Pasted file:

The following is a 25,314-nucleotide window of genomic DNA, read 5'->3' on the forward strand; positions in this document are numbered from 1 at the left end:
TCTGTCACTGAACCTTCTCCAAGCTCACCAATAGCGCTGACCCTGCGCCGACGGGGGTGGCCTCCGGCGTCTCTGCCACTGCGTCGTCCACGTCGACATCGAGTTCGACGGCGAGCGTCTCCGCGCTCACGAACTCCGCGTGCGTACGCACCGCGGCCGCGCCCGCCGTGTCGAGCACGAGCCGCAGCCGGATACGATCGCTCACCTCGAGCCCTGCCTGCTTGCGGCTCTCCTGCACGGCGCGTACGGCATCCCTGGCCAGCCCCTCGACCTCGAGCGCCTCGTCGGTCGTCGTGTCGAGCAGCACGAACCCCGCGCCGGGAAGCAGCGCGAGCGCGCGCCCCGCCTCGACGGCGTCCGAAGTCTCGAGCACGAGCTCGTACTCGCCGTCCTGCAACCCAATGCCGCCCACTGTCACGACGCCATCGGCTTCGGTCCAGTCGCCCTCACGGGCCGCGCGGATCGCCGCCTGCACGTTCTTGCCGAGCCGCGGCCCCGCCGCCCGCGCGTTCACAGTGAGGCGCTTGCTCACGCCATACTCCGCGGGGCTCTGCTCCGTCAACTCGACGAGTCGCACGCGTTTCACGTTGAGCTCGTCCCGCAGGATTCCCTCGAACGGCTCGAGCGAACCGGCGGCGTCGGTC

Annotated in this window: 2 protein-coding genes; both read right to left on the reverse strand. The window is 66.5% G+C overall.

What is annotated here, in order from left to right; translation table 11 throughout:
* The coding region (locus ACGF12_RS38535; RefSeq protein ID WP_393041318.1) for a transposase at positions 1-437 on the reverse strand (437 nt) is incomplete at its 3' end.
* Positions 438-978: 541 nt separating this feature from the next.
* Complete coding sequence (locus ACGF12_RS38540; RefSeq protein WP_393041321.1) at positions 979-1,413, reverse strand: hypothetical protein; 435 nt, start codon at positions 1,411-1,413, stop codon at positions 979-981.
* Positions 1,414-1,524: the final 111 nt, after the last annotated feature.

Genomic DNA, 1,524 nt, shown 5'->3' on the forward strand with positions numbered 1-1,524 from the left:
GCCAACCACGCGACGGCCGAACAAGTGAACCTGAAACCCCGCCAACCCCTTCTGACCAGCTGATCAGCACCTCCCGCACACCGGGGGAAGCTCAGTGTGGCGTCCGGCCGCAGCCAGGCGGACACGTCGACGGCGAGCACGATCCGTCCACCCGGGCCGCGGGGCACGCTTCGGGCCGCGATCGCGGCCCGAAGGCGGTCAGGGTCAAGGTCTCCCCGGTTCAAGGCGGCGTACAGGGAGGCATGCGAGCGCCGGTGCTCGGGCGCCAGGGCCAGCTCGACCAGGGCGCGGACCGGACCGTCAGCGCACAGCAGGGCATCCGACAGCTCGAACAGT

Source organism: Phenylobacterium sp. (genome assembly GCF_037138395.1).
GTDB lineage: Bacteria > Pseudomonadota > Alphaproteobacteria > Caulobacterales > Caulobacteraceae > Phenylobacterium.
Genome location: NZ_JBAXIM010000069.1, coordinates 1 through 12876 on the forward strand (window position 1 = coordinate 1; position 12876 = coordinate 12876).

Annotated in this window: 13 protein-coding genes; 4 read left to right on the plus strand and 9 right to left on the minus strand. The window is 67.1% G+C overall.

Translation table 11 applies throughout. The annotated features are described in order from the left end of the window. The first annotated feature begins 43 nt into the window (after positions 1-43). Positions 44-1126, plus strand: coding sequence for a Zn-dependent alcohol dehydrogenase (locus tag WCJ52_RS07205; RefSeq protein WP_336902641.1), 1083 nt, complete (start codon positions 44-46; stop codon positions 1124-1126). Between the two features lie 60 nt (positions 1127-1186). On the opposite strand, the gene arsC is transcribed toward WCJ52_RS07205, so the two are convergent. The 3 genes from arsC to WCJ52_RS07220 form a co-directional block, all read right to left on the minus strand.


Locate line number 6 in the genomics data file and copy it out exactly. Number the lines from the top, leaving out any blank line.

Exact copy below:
* Positions 438-978: 541 nt separating this feature from the next.